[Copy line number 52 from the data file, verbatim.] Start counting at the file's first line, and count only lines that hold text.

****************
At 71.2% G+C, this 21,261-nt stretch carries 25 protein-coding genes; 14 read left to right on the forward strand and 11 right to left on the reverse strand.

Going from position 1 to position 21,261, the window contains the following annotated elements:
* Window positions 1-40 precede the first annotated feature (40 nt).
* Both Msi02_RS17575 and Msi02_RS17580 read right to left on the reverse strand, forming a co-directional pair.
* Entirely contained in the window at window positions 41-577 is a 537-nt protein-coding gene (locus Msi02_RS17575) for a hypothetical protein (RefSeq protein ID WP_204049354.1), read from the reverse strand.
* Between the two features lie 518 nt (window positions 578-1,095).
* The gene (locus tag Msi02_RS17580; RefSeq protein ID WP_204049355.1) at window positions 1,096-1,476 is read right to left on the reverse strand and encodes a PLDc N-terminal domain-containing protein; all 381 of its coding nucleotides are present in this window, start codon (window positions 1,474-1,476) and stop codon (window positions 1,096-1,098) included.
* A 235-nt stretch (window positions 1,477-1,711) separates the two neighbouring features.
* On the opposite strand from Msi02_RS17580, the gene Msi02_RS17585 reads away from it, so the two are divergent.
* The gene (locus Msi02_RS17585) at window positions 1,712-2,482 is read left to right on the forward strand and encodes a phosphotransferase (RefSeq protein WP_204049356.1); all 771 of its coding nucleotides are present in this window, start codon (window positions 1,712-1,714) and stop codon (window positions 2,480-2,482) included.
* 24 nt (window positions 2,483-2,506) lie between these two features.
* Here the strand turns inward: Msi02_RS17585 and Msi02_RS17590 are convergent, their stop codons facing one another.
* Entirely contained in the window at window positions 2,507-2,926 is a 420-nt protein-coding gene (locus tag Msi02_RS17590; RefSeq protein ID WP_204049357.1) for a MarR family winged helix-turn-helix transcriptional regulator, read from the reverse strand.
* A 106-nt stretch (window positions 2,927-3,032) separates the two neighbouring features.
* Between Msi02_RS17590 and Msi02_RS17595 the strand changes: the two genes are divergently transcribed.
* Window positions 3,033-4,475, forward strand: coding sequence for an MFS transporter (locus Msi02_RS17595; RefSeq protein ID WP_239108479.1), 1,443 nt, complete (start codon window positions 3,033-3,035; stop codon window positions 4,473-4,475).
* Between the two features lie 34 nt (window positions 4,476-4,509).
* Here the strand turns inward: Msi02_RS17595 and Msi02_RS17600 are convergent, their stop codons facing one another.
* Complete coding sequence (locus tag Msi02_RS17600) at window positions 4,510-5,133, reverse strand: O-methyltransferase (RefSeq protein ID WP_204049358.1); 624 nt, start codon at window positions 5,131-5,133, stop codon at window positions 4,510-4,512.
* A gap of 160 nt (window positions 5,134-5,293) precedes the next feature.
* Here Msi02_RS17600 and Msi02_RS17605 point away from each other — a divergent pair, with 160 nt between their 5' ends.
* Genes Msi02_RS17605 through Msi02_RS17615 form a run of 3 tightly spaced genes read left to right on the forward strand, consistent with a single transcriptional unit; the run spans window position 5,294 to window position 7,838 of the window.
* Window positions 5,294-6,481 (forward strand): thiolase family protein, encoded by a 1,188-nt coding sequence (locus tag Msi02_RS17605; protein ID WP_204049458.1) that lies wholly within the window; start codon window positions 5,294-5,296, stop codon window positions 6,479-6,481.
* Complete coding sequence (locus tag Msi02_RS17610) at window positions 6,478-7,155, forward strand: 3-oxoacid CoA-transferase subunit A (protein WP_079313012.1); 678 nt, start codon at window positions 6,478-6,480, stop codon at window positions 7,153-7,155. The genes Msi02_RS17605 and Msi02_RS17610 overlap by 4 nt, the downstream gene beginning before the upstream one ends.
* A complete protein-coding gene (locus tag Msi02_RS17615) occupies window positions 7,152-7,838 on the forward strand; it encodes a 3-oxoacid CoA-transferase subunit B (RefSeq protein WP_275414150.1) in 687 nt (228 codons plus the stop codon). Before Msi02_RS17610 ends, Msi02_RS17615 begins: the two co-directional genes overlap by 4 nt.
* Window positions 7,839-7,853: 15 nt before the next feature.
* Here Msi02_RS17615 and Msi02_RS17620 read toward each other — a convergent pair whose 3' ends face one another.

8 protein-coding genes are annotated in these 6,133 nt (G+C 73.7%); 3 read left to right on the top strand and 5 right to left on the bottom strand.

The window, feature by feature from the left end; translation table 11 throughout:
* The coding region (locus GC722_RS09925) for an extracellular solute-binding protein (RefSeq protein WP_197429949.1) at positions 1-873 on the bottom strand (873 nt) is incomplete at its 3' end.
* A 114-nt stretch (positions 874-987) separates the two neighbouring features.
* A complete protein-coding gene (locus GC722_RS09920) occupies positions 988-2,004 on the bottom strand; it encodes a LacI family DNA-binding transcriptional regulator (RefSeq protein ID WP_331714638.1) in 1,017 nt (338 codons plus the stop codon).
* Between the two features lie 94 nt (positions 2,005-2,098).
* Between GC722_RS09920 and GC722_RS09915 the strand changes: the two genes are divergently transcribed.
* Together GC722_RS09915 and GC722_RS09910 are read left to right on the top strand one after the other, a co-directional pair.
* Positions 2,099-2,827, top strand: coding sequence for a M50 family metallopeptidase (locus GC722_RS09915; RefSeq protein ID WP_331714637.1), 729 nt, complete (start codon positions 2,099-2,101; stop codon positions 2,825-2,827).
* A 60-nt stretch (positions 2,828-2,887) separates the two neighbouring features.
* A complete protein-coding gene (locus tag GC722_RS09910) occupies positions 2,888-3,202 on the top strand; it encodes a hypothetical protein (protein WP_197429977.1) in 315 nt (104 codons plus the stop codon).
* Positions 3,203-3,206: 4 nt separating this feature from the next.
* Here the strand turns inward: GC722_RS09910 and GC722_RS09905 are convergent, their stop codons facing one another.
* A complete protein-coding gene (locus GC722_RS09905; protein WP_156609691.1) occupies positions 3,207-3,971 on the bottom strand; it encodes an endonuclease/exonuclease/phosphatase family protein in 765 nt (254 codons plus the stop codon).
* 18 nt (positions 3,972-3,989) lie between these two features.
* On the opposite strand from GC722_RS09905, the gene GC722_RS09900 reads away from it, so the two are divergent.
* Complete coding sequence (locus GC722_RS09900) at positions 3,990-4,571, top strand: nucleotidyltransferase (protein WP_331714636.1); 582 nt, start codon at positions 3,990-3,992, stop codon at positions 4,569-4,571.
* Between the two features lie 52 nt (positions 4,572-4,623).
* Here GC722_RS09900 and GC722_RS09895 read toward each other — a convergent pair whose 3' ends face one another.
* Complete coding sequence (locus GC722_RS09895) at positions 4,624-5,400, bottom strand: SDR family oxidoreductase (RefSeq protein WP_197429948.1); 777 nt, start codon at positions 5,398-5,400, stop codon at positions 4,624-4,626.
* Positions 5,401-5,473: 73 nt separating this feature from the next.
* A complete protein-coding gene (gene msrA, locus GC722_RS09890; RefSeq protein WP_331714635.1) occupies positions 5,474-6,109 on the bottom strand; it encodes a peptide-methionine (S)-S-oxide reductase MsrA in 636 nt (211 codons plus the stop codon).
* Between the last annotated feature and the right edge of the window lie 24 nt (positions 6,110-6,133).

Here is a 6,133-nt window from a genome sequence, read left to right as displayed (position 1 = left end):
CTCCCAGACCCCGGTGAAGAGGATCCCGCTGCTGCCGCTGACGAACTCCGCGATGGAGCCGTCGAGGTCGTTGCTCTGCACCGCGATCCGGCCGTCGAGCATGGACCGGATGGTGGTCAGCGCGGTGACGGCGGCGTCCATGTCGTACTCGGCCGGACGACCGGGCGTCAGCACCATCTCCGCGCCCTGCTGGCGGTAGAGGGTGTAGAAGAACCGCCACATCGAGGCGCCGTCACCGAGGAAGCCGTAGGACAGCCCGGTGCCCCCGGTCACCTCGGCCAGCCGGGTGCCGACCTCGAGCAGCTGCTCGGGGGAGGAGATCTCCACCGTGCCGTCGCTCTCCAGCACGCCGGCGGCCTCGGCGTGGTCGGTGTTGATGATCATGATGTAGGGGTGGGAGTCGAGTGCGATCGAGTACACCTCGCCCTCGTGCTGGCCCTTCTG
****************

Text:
CTCCCAGACCCCGGTGAAGAGGATCCCGCTGCTGCCGCTGACGAACTCCGCGATGGAGCCGTCGAGGTCGTTGCTCTGCACCGCGATCCGGCCGTCGAGCATGGACCGGATGGTGGTCAGCGCGGTGACGGCGGCGTCCATGTCGTACTCGGCCGGACGACCGGGCGTCAGCACCATCTCCGCGCCCTGCTGGCGGTAGAGGGTGTAGAAGAACCGCCACATCGAGGCGCCGTCACCGAGGAAGCCGTAGGACAGCCCGGTGCCCCCGGTCACCTCGGCCAGCCGGGTGCCGACCTCGAGCAGCTGCTCGGGGGAGGAGATCTCCACCGTGCCGTCGCTCTCCAGCACGCCGGCGGCCTCGGCGTGGTCGGTGTTGATGATCATGATGTAGGGGTGGGAGTCGAGTGCGATCGAGTACACCTCGCCCTCGTGCTGGCCCTTCTG